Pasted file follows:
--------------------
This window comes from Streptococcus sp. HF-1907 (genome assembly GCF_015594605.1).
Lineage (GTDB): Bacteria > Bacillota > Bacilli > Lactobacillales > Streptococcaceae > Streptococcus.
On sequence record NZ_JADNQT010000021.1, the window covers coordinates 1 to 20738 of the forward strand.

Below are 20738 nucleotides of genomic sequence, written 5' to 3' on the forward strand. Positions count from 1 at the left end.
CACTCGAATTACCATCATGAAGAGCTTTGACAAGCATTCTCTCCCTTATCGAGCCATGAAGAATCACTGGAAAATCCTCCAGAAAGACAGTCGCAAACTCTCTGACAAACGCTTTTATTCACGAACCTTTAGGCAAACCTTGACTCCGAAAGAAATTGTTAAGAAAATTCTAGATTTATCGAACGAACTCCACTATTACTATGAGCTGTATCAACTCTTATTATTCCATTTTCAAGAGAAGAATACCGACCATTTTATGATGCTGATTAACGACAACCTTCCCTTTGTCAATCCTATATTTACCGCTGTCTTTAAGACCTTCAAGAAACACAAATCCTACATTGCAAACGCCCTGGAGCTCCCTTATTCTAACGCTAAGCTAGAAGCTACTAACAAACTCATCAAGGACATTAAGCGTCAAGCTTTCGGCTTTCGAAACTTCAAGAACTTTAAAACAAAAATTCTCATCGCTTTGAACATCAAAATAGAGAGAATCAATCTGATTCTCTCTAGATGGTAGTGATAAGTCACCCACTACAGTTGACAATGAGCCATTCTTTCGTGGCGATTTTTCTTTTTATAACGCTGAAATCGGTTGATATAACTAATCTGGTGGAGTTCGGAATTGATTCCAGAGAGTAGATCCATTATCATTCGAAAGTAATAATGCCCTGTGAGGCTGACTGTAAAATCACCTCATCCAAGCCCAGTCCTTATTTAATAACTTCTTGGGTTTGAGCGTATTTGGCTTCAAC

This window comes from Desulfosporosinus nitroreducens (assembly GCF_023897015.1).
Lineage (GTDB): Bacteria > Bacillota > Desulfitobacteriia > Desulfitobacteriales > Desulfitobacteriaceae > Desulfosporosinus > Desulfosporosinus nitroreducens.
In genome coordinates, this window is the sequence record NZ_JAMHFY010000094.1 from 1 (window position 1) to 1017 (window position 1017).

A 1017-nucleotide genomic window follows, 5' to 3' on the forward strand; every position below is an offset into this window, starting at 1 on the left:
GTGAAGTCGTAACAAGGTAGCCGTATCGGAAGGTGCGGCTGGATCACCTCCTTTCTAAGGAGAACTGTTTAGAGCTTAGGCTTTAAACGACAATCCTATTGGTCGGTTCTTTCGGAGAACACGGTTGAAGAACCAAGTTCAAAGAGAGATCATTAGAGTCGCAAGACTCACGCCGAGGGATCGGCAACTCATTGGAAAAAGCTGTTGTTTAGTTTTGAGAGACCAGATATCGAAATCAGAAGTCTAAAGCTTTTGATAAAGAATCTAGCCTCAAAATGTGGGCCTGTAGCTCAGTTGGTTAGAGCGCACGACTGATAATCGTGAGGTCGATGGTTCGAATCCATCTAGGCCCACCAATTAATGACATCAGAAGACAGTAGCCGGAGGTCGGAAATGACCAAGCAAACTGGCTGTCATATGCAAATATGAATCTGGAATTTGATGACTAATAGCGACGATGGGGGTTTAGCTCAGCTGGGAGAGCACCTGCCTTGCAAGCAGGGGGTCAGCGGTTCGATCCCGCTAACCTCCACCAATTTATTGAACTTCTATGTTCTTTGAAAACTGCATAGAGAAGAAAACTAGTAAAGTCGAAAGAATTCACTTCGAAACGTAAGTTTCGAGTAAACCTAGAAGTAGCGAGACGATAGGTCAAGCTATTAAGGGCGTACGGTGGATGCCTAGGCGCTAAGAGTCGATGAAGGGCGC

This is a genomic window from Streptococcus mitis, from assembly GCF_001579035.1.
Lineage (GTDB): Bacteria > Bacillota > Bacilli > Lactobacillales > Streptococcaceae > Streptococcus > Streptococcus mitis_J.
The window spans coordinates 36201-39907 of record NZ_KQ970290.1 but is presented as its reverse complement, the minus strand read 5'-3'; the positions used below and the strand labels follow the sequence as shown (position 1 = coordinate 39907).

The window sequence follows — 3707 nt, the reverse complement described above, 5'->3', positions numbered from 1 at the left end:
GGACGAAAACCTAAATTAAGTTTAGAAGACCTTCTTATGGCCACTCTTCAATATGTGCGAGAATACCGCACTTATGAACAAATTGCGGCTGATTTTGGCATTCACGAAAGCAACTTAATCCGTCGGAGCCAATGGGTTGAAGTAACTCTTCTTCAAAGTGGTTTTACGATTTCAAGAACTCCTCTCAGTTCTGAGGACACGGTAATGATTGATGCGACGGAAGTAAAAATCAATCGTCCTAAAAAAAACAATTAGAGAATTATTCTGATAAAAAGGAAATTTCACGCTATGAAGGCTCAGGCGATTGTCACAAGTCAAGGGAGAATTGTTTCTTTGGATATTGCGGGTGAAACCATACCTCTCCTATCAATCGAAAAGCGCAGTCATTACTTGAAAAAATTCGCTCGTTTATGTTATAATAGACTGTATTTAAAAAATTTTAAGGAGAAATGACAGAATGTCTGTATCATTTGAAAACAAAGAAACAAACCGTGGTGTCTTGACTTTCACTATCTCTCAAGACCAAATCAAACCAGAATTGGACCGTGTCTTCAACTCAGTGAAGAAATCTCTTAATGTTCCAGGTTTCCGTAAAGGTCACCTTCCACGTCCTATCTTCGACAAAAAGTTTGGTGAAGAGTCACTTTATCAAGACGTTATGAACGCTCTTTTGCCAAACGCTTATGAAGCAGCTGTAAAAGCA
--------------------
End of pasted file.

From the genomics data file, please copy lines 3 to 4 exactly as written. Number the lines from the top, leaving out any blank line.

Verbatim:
On sequence record NZ_JADNQT010000021.1, the window covers coordinates 1 to 20738 of the forward strand.

Below are 20738 nucleotides of genomic sequence, written 5' to 3' on the forward strand. Positions count from 1 at the left end.